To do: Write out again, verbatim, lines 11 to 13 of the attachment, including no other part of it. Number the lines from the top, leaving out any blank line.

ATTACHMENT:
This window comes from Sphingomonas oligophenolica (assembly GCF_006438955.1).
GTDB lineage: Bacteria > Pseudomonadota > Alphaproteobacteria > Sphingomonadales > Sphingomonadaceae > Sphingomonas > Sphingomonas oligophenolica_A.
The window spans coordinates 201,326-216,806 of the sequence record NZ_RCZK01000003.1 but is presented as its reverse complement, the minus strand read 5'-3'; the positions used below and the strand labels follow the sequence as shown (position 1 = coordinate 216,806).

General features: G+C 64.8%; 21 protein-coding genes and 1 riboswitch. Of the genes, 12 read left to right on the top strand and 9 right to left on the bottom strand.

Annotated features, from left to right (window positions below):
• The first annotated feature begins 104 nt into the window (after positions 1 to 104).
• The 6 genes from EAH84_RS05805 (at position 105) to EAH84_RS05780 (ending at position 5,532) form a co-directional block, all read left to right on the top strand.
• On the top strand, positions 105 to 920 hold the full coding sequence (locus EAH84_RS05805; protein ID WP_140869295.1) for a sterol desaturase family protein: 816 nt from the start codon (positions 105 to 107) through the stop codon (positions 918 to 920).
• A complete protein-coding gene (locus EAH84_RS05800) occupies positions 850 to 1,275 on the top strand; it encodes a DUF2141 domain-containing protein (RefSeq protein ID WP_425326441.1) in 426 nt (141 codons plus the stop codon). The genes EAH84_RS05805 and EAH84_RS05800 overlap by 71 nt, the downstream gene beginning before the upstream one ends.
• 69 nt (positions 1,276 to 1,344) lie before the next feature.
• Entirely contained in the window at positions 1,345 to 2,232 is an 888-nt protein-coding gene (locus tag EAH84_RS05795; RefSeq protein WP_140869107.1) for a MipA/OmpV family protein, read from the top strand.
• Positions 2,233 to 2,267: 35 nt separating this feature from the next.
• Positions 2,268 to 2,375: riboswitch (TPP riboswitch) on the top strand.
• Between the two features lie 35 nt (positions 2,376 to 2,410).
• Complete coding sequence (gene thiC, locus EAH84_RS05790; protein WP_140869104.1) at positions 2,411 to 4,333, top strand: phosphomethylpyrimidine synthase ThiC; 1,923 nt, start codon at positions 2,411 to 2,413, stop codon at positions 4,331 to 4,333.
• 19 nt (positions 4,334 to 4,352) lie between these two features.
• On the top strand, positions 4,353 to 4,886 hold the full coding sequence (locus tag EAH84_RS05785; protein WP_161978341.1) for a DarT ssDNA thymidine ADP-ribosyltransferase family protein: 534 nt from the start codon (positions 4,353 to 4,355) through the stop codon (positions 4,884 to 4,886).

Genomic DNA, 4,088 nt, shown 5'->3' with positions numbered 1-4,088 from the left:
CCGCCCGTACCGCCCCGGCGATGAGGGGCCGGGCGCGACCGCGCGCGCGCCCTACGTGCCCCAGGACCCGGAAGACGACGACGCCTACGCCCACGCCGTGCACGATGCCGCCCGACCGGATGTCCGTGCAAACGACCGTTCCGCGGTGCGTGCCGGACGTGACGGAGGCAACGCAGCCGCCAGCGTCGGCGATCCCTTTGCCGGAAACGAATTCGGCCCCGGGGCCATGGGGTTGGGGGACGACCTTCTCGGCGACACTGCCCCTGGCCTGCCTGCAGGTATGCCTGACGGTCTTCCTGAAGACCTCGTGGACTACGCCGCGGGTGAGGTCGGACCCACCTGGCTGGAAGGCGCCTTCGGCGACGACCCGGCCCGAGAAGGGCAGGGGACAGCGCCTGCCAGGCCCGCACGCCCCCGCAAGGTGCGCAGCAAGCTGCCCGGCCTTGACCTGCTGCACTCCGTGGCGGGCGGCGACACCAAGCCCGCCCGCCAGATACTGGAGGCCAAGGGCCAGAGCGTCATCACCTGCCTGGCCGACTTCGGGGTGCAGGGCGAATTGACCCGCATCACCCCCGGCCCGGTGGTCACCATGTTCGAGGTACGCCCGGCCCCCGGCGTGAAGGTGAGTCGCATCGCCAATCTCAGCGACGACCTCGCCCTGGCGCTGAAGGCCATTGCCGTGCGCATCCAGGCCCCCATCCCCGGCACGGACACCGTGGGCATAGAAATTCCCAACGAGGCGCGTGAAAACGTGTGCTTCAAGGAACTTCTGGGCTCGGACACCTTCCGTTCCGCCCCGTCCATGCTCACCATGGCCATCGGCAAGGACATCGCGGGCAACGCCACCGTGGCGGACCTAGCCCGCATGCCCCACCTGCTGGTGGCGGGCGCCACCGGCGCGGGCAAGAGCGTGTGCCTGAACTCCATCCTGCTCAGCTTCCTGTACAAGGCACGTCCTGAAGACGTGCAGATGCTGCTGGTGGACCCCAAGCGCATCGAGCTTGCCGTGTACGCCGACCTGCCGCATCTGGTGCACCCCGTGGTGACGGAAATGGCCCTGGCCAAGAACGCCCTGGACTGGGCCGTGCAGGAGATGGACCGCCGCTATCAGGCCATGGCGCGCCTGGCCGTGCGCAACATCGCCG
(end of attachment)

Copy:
• Entirely contained in the window at positions 1,345 to 2,232 is an 888-nt protein-coding gene (locus tag EAH84_RS05795; RefSeq protein WP_140869107.1) for a MipA/OmpV family protein, read from the top strand.
• Positions 2,233 to 2,267: 35 nt separating this feature from the next.
• Positions 2,268 to 2,375: riboswitch (TPP riboswitch) on the top strand.